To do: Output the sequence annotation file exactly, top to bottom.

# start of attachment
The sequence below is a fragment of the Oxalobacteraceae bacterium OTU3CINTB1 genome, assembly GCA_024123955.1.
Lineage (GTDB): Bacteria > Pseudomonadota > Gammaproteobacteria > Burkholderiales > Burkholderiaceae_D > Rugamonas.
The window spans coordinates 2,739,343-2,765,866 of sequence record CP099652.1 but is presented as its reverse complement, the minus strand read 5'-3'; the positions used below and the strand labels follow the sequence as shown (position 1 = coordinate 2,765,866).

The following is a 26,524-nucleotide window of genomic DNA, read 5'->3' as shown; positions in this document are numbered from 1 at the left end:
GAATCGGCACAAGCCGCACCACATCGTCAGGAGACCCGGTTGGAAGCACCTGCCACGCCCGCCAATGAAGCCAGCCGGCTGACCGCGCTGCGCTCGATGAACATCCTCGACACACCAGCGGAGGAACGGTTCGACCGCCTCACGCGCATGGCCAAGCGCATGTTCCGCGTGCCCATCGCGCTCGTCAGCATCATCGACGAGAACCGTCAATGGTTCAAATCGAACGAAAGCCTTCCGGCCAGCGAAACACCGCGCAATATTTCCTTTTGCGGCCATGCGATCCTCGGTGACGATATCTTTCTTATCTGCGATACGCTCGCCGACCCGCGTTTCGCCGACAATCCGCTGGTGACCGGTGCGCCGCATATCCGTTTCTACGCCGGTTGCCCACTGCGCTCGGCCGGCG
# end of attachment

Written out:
The sequence below is a fragment of the Oxalobacteraceae bacterium OTU3CINTB1 genome, assembly GCA_024123955.1.
Lineage (GTDB): Bacteria > Pseudomonadota > Gammaproteobacteria > Burkholderiales > Burkholderiaceae_D > Rugamonas.
The window spans coordinates 2,739,343-2,765,866 of sequence record CP099652.1 but is presented as its reverse complement, the minus strand read 5'-3'; the positions used below and the strand labels follow the sequence as shown (position 1 = coordinate 2,765,866).

The following is a 26,524-nucleotide window of genomic DNA, read 5'->3' as shown; positions in this document are numbered from 1 at the left end:
GAATCGGCACAAGCCGCACCACATCGTCAGGAGACCCGGTTGGAAGCACCTGCCACGCCCGCCAATGAAGCCAGCCGGCTGACCGCGCTGCGCTCGATGAACATCCTCGACACACCAGCGGAGGAACGGTTCGACCGCCTCACGCGCATGGCCAAGCGCATGTTCCGCGTGCCCATCGCGCTCGTCAGCATCATCGACGAGAACCGTCAATGGTTCAAATCGAACGAAAGCCTTCCGGCCAGCGAAACACCGCGCAATATTTCCTTTTGCGGCCATGCGATCCTCGGTGACGATATCTTTCTTATCTGCGATACGCTCGCCGACCCGCGTTTCGCCGACAATCCGCTGGTGACCGGTGCGCCGCATATCCGTTTCTACGCCGGTTGCCCACTGCGCTCGGCCGGCG